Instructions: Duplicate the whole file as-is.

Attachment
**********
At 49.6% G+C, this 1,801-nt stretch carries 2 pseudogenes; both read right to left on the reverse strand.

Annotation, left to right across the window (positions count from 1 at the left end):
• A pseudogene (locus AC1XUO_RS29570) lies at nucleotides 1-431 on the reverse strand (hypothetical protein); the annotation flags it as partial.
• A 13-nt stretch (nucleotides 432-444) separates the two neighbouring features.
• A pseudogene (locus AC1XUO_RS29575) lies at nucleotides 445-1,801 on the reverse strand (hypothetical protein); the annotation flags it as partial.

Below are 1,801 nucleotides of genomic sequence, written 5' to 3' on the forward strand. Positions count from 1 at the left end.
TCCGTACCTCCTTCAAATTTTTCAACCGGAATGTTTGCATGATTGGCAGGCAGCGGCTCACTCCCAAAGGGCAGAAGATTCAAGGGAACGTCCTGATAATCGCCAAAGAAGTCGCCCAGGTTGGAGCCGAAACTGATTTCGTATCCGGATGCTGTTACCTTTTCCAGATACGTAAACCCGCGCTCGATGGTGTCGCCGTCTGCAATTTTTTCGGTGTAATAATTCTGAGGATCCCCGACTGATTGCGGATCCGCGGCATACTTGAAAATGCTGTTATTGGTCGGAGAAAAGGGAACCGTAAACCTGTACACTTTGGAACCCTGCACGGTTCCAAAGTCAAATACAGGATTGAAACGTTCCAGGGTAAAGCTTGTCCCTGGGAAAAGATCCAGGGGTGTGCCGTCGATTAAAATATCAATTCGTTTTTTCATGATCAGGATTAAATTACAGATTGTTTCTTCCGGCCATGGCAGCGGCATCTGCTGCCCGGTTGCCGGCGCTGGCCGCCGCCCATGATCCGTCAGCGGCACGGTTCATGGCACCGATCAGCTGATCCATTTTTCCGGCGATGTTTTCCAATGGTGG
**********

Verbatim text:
At 49.6% G+C, this 1,801-nt stretch carries 2 pseudogenes; both read right to left on the reverse strand.

Annotation, left to right across the window (positions count from 1 at the left end):
• A pseudogene (locus AC1XUO_RS29570) lies at nucleotides 1-431 on the reverse strand (hypothetical protein); the annotation flags it as partial.
• A 13-nt stretch (nucleotides 432-444) separates the two neighbouring features.
• A pseudogene (locus AC1XUO_RS29575) lies at nucleotides 445-1,801 on the reverse strand (hypothetical protein); the annotation flags it as partial.

Below are 1,801 nucleotides of genomic sequence, written 5' to 3' on the forward strand. Positions count from 1 at the left end.
TCCGTACCTCCTTCAAATTTTTCAACCGGAATGTTTGCATGATTGGCAGGCAGCGGCTCACTCCCAAAGGGCAGAAGATTCAAGGGAACGTCCTGATAATCGCCAAAGAAGTCGCCCAGGTTGGAGCCGAAACTGATTTCGTATCCGGATGCTGTTACCTTTTCCAGATACGTAAACCCGCGCTCGATGGTGTCGCCGTCTGCAATTTTTTCGGTGTAATAATTCTGAGGATCCCCGACTGATTGCGGATCCGCGGCATACTTGAAAATGCTGTTATTGGTCGGAGAAAAGGGAACCGTAAACCTGTACACTTTGGAACCCTGCACGGTTCCAAAGTCAAATACAGGATTGAAACGTTCCAGGGTAAAGCTTGTCCCTGGGAAAAGATCCAGGGGTGTGCCGTCGATTAAAATATCAATTCGTTTTTTCATGATCAGGATTAAATTACAGATTGTTTCTTCCGGCCATGGCAGCGGCATCTGCTGCCCGGTTGCCGGCGCTGGCCGCCGCCCATGATCCGTCAGCGGCACGGTTCATGGCACCGATCAGCTGATCCATTTTTCCGGCGATGTTTTCCAATGGTGG